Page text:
Thursday, October 12, 2006

Cinema corner – Marie Antoinette
(and how for GenY, life is a rehearsal)

From its cinema preview, Sofia Coppola’s new movie looks bizarre – in a bad, GenY-wank sort of way, not a good GenX, um, wank sort of way. (Coppola was born in 1971, but her riding on her daddy’s coat-tails has shaved years off her, careerwise. Meaning that she could even be an honorary boomer?)

Anyway, the bone I’m picking with the film is its inclusion of New Order’s cover version* of the Joy Division song “Ceremony” in Marie Antoinette’s feature soundtrack, and most especially preview soundtrack. (I haven’t seen the film, which is yet to open in Australia.)

“Ceremony” is a gut-wrenching song of rare strength, quite apart from the circumstances of its first and last public performance/recording by Joy Division in 1980, and one year later, the well-meaning tribute cover by New Order. Whatever the song’s context in the actual film of Marie Antoinette, its place in the film’s preview is about as suitable as including graphic September 11 footage in a Bambi movie.

Plus there’s the cover-version thing. Almost three decades on, it seems to me that the most suitable ongoing tribute New Order could make to Ian Curtis would be to stop licensing their “Ceremony”. It’s not that their version is inferior or defective, it’s just that if ever a song was able to speak from the grave, “Ceremony” is it.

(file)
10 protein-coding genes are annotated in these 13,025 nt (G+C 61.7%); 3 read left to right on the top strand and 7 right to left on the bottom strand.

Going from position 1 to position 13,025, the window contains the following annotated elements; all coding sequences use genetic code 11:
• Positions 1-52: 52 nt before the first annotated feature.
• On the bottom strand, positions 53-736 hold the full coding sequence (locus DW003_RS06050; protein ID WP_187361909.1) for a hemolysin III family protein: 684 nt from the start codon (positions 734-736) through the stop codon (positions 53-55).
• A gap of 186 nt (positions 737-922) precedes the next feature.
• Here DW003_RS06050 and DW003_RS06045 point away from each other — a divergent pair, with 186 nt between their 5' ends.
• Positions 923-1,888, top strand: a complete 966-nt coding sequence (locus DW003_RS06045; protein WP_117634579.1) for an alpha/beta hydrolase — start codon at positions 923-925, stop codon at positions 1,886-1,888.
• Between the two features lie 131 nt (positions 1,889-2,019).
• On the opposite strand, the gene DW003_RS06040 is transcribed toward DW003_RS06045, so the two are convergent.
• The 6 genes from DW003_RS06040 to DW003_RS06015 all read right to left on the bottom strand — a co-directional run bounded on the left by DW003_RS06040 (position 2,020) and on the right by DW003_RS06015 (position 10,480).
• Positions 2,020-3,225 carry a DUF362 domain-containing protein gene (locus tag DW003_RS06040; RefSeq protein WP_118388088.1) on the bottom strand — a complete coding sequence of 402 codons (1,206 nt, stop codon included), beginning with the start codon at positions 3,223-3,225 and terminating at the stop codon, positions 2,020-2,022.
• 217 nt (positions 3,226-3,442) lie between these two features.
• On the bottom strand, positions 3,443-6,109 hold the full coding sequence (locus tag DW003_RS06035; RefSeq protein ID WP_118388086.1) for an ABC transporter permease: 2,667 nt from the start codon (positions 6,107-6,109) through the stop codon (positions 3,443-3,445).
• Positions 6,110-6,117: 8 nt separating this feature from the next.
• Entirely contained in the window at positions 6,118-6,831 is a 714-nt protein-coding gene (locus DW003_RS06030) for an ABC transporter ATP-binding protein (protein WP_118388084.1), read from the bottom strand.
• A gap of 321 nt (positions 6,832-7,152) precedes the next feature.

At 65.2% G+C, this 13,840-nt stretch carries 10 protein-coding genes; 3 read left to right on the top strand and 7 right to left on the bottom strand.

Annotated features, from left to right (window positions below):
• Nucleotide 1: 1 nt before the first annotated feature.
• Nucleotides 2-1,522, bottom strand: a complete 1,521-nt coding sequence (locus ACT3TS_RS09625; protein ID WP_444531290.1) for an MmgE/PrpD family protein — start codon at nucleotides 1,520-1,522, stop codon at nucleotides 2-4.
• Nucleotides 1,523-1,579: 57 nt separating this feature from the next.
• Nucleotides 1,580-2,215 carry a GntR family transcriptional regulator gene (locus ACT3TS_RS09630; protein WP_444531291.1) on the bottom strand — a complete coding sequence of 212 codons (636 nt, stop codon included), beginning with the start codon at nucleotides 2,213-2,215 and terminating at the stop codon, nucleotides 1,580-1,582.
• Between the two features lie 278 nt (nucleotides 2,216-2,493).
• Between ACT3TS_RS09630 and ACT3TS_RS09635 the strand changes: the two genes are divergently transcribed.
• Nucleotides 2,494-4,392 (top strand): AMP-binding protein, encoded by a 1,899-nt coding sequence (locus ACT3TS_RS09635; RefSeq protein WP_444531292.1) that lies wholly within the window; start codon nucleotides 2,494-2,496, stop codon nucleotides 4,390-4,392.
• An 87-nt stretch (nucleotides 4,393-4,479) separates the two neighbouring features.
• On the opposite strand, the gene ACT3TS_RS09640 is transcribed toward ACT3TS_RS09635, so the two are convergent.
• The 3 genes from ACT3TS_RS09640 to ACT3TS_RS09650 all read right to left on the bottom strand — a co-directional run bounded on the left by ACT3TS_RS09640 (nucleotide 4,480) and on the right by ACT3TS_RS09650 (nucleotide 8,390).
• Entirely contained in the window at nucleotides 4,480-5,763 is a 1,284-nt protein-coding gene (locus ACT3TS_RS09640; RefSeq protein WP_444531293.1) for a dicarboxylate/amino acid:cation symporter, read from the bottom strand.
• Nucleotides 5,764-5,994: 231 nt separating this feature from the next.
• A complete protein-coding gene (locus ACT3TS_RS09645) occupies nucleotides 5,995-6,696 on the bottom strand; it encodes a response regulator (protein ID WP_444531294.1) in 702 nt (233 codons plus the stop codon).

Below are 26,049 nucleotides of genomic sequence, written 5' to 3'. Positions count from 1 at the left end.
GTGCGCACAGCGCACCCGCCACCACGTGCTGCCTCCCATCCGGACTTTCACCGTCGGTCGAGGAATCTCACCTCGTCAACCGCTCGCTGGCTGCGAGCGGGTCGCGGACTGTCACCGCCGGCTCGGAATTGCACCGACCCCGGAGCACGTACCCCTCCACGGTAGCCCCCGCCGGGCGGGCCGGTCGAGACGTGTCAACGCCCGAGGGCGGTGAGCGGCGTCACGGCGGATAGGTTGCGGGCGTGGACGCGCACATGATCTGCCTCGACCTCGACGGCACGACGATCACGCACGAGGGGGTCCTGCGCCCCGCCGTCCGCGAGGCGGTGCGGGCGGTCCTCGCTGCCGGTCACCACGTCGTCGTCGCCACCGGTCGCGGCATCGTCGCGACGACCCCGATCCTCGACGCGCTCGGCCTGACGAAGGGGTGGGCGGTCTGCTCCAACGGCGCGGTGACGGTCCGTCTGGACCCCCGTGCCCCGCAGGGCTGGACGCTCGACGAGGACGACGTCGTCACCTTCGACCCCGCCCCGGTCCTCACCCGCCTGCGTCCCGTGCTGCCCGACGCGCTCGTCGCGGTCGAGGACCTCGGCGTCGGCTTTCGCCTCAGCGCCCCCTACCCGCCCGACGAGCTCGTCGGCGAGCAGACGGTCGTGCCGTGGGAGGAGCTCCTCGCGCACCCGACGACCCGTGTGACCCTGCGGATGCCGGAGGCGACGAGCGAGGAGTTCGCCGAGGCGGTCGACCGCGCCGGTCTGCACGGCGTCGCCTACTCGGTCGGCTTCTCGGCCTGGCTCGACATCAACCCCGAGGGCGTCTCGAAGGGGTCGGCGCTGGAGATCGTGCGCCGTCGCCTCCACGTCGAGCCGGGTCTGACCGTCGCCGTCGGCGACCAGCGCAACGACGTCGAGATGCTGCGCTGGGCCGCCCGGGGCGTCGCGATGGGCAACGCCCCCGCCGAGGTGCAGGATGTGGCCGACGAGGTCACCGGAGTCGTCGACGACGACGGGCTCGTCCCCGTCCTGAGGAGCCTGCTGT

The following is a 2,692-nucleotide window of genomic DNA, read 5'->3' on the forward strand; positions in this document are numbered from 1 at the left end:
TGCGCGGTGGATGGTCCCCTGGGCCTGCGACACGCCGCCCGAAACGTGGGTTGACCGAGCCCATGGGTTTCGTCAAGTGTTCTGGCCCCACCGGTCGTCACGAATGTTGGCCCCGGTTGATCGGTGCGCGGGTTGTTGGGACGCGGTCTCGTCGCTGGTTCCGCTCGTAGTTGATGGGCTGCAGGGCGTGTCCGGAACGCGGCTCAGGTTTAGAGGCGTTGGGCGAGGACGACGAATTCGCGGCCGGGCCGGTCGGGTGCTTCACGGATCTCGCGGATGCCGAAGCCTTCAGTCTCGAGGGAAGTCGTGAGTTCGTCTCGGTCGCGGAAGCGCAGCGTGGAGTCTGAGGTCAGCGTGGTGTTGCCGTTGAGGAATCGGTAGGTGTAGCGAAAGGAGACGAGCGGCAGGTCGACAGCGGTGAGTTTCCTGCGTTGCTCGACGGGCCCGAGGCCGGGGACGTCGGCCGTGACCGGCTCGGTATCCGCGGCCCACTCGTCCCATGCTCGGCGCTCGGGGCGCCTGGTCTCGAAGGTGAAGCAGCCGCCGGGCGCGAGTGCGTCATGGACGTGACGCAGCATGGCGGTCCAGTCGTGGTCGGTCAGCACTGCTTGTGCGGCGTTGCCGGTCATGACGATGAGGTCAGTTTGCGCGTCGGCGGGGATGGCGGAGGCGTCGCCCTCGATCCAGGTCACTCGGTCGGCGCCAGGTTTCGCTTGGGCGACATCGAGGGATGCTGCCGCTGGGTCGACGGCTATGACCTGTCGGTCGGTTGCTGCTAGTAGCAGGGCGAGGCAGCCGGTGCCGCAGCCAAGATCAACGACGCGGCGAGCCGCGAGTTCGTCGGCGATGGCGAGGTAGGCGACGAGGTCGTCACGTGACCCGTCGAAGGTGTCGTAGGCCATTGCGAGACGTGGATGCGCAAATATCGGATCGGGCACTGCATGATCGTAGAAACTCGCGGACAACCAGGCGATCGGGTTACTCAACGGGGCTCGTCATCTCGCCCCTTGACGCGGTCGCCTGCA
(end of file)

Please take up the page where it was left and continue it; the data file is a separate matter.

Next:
More broadly, can we please have a GenY moratorium/blanket-ban on anything to do with Joy Division, at least until they turn 30, say. John Heard’s "Love Will Tear Us Apart" T-shirt was another violation of the dead by the living crass.

* Cover version? "Ceremony" was written, and first performed by the four members of Joy Division, three of whom (sans Ian Curtis) of course went on to form New Order. Wikipedia’s take is that Joy Division’s live performance of the song at Birmingham University on 2 May 1980, as recorded on the album “Still”, ought best be regarded as never having been born:

“Still” is a point of contention among some of the group's fans, because of the undeniably poor quality recording of the Birmingham University performance. This is not aided by the fact that the engineer that night mixed the vocals far too low for the first half of "Ceremony", making Ian Curtis inaudible and thus ruining one of only two recordings the band made of the song. Recent CD reissues of the album on London Records have replaced this live version with the other known recording, a 1980 demo that originally surfaced on the “Heart and Soul” box set.

As for “the [general] undeniably poor quality recording of the Birmingham University performance”, bollocks. Considering its live-ness, it’s overall fine. Admittedly, Ian Curtis’s early lyrics on "Ceremony" are basically inaudible, but sheesh, to call the whole song “ruined” sounds like a petulant GenYer wanting his/her Oompah-loompah now. And the so-called “demo” alternative version of "Ceremony" by Joy Division was a rehearsal, FFS!

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